Music

Music Review: National Symphony Orchestra With Gil Shaham and Hannu Lintu

Blown away by winds and brass: Gil Shaham.
Blown away by winds and brass: Gil Shaham.
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By Robert Battey
Special to The Washington Post
Friday, February 27, 2009

This week's National Symphony Orchestra program features, in addition to the terrific violinist Gil Shaham, fresh repertoire and a conducting debut. Unfamiliarity and newness can create either frisson or careful, "defensive" playing, and there was a little of both last evening. Hannu Lintu is the latest of a remarkable stream of talented Finnish conductors, and has already appeared with top orchestras around the world. On the evidence of last evening's performance, he has vehemence and pizazz to spare, but is still acquiring gravitas and musical judgment.

Lintu is all about strong, clear beats (often with both hands) and cuing, but there's not much expressive direction beyond obvious things. In singing passages, he often just held a generic palm-upward gesture, and one rarely felt him anticipating and building a long paragraph of music. The most serious deficiency is his ear for balances; the NSO has always had problems with the brass and percussion overbalancing the strings, but last night was the worst it's ever been.

The program began with the local premiere of Thomas Adès's Overture, Waltz and Finale from "Powder Her Face," a heavily fleshed-out arrangement of excerpts from a 1995 chamber opera. Adès is a composer of real substance, but the congealed Straussian orchestration (with a veritable armada of percussion) obscured some witty refractions of familiar idioms such as the fox trot and waltz. If there was an upside, it was that the undifferentiated thickness covered up some visible insecurities in the strings, particularly in the Finale.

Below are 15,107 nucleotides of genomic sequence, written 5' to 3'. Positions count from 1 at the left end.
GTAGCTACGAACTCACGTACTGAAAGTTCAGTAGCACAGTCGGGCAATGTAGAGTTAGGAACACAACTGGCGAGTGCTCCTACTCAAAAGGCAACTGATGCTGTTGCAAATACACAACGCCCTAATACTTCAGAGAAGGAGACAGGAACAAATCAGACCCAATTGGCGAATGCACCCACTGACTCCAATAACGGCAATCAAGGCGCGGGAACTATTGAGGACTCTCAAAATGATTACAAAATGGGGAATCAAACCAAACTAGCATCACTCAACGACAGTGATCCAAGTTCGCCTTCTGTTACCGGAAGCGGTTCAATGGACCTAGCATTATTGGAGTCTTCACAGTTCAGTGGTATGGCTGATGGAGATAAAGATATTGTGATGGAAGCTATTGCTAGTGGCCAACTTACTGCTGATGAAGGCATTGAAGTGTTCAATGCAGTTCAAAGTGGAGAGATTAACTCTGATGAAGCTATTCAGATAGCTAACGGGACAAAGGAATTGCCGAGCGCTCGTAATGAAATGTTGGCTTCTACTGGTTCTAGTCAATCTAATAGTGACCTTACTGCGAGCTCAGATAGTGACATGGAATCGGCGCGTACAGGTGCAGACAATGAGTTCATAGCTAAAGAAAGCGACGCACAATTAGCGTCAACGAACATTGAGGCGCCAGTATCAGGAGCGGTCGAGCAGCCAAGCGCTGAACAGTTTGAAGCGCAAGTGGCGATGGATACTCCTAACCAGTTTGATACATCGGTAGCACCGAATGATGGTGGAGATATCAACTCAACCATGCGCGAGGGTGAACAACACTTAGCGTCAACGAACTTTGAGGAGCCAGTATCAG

Next, Shaham offered the Stravinsky Concerto. The violinist is not a perfectionist, like Hilary Hahn (though he's close); his true forebear is the young Itzhak Perlman, particularly the sense that making music is fun. The concerto, with its puckish virtuosity and soulful middle movements, fits Shaham down to his toes. If only we could have heard more of it. Not once during the performance did Lintu raise a suppressing hand to the winds or brass, and despite ferocious effort, Shaham was able to effectively work his expressive magic only in the quiet Aria 2.

The concert repeats tonight and tomorrow at 8 p.m.


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